The two-syllabled dee-DEET! of the Cordilleran Flycatcher.

The Cleah! call of a "Red-shafted" Flicker.

Primitive camping sites at Rustler Park

Burned hillside

There wasn’t nearly as much butterfly action as there was the last time I came up here years ago; because my time was limited I didn’t really check the flowers at Rustler, and when I stopped at the patch next to the Bear Warning sign that was so active last time, only got a few Northern Cloudywings and Ceraunus Blue this time, but a very cool Snowberry Clearwing Moth showed up to make up for it (at least that was the closest match on the Moth Photographer's Group - I'm open to correction)!  Heading down the grade to Portal I ran into the aforementioned titmouse flock (which also contained a Warbling Vireo and a Blue-gray Gnatcatcher), plus a couple of guys with a flat tire who thought they were in good shape until their jack broke! L  I was hoping someone at the George Walker House might be able to help them, but a pretty nasty-looking stream (that was the famous Turkey Creek, I found out) turned me back shortly after making the turn onto Paradise Road, but in the time it took me to get back up to the main drag a forest service guy had shown up and was helping them, so I was very glad!

   

Western Snowberry Clearwing Moth (Hemaris thetis)

   

Northern Cloudywing

It was noon by then (!) so decided to wrap up the BBS protocol (and the EBird survey) right there at the junction (a good place to stop) and just drive on in, stopping periodically.  Ran into a lady and her family who announced they had seen Montezuma Quail along the road where the research station is, and I almost went in myself, but decided that if I wanted to “feeder crash”, I needed to get going, so I reluctantly just drove through Cave Creek, picking up a calling Sulphur-bellied Flycatcher on the fly (all of the good birding spots were closed, anyway).  I did stop a couple of times, and one of them was very productive with a flock of Bushtits and another Grace’s Warbler that came in for pictures (I had been taking a page from a friend's book and “tooting” when things weren’t responding to pishing, especially little chirps and things that I didn’t recognize).

Forest road going past the research station

   

Grace's Warbler

Marine Blue

Headed straight to Cave Creek Ranch, where no one was in the office, so I stuffed my five bucks in the little box and spent a good 30 minutes there, adding what I thought at first was the target Blue-throated Hummingbird, but as time went on I realized I was seeing a young male Broadbill that wasn’t showing much red in the bill, as a nice adult male and female came in as well and they were all the same size (that’s the first clue J).  A juvie Black-headed Grosbeak and his daddy came in to the tray feeder, and an Acorn Woodpecker came in to the PB feeder.  A Curve-billed Thrasher called and a Canyon Towhee came in as well, but for the most part House Finches and Lesser Goldfinches were the main customers.  What looked like a Flame Skimmer was buzzing over their little pond, but he wouldn’t settle down.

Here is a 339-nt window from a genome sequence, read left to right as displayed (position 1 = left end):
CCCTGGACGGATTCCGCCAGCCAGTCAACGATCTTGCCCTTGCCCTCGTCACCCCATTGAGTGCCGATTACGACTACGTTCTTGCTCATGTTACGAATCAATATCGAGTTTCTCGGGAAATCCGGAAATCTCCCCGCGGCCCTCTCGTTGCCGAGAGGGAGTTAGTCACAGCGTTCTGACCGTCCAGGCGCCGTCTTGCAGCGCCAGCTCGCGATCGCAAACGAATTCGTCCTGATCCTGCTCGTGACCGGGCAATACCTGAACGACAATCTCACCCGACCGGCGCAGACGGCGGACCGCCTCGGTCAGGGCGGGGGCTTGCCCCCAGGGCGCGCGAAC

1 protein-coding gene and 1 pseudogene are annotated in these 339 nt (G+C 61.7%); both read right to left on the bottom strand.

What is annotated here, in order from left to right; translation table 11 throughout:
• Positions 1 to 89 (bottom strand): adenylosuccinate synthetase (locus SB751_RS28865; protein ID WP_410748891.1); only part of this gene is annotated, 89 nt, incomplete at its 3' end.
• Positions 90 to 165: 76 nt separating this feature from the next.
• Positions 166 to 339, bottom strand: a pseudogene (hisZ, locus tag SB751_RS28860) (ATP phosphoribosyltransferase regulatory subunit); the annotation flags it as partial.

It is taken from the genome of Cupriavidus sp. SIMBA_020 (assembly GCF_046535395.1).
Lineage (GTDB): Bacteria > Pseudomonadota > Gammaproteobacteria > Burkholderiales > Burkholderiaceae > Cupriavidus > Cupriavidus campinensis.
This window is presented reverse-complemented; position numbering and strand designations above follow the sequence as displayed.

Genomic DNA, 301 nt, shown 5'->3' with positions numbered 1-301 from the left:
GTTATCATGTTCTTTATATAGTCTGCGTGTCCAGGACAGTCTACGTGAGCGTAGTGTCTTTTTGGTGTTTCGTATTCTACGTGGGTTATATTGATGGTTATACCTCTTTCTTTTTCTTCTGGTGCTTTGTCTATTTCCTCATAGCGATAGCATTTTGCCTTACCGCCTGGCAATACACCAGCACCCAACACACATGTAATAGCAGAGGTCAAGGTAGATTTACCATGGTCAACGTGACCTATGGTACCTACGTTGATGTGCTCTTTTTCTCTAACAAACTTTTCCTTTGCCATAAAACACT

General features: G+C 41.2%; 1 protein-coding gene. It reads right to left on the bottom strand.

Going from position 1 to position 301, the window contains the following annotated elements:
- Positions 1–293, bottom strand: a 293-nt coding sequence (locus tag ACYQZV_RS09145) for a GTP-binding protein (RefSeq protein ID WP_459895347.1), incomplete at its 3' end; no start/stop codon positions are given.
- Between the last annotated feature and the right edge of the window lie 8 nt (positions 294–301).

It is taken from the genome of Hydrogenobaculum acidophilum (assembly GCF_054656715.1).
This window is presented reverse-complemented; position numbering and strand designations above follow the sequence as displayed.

White-breasted Nuthatch at Cave Creek Lodge

A juvenile Black-headed Grosbeak is still begging from Daddy!

   

Dad...

...and the kid!

   

Acorn Woodpeckers

Cacophony of Lesser Goldfinches and House Finches

The ABA Book said that the residents of Portal welcome birders to wander the street and peek in their yards, only I didn’t see any active hummer feeders, and didn’t feel right about asking the folks at the Portal Lodge if I could sit in the back and watch for awhile (although I was told later by several folks that they probably would have let me if I had asked...).  But walking down the road a distant body was crossing it that I assumed was a Gambel’s Quail, but it turned out to be a male Montezuma!!  He was long gone by the time I got up there, of course, but on the way back I ran into a threesome of birders who got very excited when I told them!

Headed over to the Rodriguez feeders on Foothill, and thankfully the road was open (they had closed it a couple of days previously when a surprise morning monsoon dumped a whole bunch of rain), so we swam through and found the guy’s yard in the “Big Thicket” that’s supposed to be good for Crissal Thrashers.  My friend Jane had shown me this place, and it was much more active then than it was today (then again, since we were staying at the Lodge we could have gone later in the afternoon, too), but picked up a young Pyrr and a female Cardinal that looked like she could have had some Pyrr genes in her…  A couple of Black-throated Sparrows came in, and I had flushed a Sharp-shinned Hawk coming in (and, boy, was he tiny, so that made it easy to ID).  The same three birders showed up just as I was leaving, but the gal announced she heard some Gambel’s Quail, so I decided to sit with them awhile (I did hear what she was talking about, so that was good enough for the day list), and found out they were from Seattle; the one guy may be coming to south Texas in the fall!

Funky-crested female Northern Cardinal

Black-throated Sparrow

            It was really time to go after that, so we all took off and I headed back to Willcox, got some chicken at the travel place (along with ice), and enjoyed the Barn Swallow family outside the hotel!

      

Baby Barn Swallows outside the Holiday Inn (with Mom at right)